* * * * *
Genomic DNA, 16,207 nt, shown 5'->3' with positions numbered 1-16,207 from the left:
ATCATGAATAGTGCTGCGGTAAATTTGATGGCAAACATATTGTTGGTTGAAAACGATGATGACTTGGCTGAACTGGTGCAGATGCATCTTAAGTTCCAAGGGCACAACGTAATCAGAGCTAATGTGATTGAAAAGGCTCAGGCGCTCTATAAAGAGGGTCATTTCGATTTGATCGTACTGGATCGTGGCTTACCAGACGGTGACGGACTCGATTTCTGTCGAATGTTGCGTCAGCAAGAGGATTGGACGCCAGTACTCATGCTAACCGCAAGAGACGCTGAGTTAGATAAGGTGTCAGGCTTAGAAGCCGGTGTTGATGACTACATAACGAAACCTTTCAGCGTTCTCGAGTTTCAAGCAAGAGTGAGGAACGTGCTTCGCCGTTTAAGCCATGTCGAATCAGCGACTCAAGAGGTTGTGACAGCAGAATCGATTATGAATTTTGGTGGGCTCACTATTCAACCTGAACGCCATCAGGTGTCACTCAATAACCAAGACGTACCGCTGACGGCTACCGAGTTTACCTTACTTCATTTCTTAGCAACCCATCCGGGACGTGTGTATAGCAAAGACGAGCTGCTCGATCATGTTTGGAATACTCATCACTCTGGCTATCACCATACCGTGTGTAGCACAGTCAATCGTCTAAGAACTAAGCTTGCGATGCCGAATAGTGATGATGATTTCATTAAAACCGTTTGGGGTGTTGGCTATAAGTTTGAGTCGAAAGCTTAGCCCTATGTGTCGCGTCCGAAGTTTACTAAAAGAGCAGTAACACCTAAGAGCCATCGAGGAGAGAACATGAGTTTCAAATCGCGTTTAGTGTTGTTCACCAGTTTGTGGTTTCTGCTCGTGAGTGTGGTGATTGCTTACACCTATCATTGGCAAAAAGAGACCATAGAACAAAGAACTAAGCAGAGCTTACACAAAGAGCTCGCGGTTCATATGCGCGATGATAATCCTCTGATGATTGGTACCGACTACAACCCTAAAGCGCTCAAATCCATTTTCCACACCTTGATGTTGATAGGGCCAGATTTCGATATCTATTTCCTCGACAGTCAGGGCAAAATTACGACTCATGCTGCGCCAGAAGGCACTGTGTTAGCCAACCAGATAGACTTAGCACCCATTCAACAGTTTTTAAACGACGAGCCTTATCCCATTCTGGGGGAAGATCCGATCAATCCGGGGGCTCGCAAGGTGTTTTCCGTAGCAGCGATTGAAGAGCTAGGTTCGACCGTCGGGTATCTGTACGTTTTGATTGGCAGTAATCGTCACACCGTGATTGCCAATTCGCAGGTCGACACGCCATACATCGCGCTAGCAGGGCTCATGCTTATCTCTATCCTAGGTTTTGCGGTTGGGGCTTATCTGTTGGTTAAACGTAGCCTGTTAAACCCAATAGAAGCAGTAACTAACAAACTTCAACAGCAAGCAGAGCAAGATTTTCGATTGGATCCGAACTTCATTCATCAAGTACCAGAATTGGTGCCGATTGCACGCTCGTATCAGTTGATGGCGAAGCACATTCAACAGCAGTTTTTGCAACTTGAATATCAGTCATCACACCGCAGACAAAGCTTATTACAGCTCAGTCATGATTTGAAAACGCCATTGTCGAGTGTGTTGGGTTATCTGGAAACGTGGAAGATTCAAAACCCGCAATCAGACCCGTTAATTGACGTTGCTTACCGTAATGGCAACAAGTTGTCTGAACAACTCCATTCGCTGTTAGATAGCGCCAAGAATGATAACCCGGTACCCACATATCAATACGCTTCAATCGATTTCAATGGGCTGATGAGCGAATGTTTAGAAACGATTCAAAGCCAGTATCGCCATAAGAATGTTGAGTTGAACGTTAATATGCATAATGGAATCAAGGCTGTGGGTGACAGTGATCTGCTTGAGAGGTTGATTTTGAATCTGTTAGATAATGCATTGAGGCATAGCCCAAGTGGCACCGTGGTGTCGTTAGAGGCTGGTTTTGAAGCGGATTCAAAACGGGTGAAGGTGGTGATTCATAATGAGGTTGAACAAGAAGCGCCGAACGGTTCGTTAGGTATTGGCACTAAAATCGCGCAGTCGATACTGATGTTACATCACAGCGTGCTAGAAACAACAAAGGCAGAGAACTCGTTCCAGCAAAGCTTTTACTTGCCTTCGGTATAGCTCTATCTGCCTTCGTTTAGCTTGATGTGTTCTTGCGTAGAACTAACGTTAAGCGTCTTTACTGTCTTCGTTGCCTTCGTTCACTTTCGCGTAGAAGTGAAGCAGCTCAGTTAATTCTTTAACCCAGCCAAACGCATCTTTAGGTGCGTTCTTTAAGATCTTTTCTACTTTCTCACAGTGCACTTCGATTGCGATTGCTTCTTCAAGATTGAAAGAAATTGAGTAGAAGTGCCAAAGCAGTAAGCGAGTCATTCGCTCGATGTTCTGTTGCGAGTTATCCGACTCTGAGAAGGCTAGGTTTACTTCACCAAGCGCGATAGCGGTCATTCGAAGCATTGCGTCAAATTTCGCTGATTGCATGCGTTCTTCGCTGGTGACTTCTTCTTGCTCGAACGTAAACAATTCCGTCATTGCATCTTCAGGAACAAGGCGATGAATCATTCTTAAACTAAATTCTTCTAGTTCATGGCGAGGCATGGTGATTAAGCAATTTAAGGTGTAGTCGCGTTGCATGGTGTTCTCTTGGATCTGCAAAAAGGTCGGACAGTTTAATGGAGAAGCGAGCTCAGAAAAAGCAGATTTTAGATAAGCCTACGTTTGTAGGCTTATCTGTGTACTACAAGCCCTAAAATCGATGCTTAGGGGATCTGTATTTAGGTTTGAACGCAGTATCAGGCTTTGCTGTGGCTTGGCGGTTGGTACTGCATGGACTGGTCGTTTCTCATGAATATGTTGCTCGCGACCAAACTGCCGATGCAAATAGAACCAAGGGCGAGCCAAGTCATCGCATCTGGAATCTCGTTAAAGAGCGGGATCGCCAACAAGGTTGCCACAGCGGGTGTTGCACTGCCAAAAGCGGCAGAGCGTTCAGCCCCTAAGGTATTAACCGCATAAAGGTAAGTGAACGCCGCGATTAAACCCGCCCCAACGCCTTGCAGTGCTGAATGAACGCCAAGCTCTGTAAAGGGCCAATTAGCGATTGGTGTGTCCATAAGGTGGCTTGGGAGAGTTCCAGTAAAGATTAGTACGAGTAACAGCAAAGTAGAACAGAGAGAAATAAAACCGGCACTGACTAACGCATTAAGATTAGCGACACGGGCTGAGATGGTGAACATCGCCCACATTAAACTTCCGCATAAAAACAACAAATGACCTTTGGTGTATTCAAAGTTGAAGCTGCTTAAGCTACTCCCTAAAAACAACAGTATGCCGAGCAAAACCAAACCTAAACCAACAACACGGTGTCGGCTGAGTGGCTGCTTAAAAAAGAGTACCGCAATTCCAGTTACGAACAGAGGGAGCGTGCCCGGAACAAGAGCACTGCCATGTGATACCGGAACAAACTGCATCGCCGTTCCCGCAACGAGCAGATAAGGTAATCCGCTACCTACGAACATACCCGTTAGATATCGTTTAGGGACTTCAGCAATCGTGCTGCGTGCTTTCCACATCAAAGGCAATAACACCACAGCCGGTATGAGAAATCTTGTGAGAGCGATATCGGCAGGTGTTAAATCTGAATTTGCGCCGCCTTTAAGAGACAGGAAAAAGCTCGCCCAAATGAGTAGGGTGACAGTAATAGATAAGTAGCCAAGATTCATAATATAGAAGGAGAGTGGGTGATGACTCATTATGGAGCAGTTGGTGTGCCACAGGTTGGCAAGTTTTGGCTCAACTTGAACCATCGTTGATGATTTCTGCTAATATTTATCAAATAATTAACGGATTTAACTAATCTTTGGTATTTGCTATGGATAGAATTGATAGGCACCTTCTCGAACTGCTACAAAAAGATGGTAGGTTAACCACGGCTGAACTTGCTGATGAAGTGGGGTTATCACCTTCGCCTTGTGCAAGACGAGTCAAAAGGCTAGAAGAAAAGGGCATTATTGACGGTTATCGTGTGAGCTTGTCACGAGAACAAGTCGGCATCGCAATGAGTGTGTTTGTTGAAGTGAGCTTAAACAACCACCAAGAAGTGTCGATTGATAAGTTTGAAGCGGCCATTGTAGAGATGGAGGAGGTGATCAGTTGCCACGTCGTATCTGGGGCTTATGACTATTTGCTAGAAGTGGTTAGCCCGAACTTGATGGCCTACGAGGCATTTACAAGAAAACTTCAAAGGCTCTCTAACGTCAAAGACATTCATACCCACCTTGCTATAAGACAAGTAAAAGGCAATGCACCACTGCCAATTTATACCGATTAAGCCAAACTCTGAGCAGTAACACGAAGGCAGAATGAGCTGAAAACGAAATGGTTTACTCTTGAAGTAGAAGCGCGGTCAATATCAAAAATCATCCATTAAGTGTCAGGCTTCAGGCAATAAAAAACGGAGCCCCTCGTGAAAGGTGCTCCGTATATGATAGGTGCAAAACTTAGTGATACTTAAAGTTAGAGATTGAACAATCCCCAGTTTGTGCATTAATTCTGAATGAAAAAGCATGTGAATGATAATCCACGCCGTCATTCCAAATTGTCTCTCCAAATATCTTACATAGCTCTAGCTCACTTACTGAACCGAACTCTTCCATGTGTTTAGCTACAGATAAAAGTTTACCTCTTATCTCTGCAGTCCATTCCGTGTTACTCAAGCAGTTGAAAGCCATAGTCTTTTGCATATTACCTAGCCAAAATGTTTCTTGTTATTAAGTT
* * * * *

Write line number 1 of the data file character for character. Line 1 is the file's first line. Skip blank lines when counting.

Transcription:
Genomic DNA, 16,207 nt, shown 5'->3' with positions numbered 1-16,207 from the left: